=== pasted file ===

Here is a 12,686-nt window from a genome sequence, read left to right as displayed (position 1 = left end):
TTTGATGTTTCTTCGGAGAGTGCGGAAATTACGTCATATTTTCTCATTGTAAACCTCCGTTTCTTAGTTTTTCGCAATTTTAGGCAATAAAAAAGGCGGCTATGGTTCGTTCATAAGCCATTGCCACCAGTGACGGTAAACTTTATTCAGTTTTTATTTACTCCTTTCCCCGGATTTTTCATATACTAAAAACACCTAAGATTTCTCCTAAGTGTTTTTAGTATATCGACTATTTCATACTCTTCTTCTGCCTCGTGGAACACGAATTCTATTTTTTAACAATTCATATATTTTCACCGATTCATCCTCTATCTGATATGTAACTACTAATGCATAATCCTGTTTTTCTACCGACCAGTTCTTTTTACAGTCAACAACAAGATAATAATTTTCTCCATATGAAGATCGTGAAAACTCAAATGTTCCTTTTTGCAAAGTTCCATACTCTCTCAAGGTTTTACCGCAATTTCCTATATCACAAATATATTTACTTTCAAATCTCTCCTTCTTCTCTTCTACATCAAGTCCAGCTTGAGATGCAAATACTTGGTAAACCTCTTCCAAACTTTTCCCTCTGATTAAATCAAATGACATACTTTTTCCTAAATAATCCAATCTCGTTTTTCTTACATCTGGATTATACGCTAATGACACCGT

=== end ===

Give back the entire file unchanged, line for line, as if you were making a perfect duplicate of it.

Here is a 12,686-nt window from a genome sequence, read left to right as displayed (position 1 = left end):
TTTGATGTTTCTTCGGAGAGTGCGGAAATTACGTCATATTTTCTCATTGTAAACCTCCGTTTCTTAGTTTTTCGCAATTTTAGGCAATAAAAAAGGCGGCTATGGTTCGTTCATAAGCCATTGCCACCAGTGACGGTAAACTTTATTCAGTTTTTATTTACTCCTTTCCCCGGATTTTTCATATACTAAAAACACCTAAGATTTCTCCTAAGTGTTTTTAGTATATCGACTATTTCATACTCTTCTTCTGCCTCGTGGAACACGAATTCTATTTTTTAACAATTCATATATTTTCACCGATTCATCCTCTATCTGATATGTAACTACTAATGCATAATCCTGTTTTTCTACCGACCAGTTCTTTTTACAGTCAACAACAAGATAATAATTTTCTCCATATGAAGATCGTGAAAACTCAAATGTTCCTTTTTGCAAAGTTCCATACTCTCTCAAGGTTTTACCGCAATTTCCTATATCACAAATATATTTACTTTCAAATCTCTCCTTCTTCTCTTCTACATCAAGTCCAGCTTGAGATGCAAATACTTGGTAAACCTCTTCCAAACTTTTCCCTCTGATTAAATCAAATGACATACTTTTTCCTAAATAATCCAATCTCGTTTTTCTTACATCTGGATTATACGCTAATGACACCGT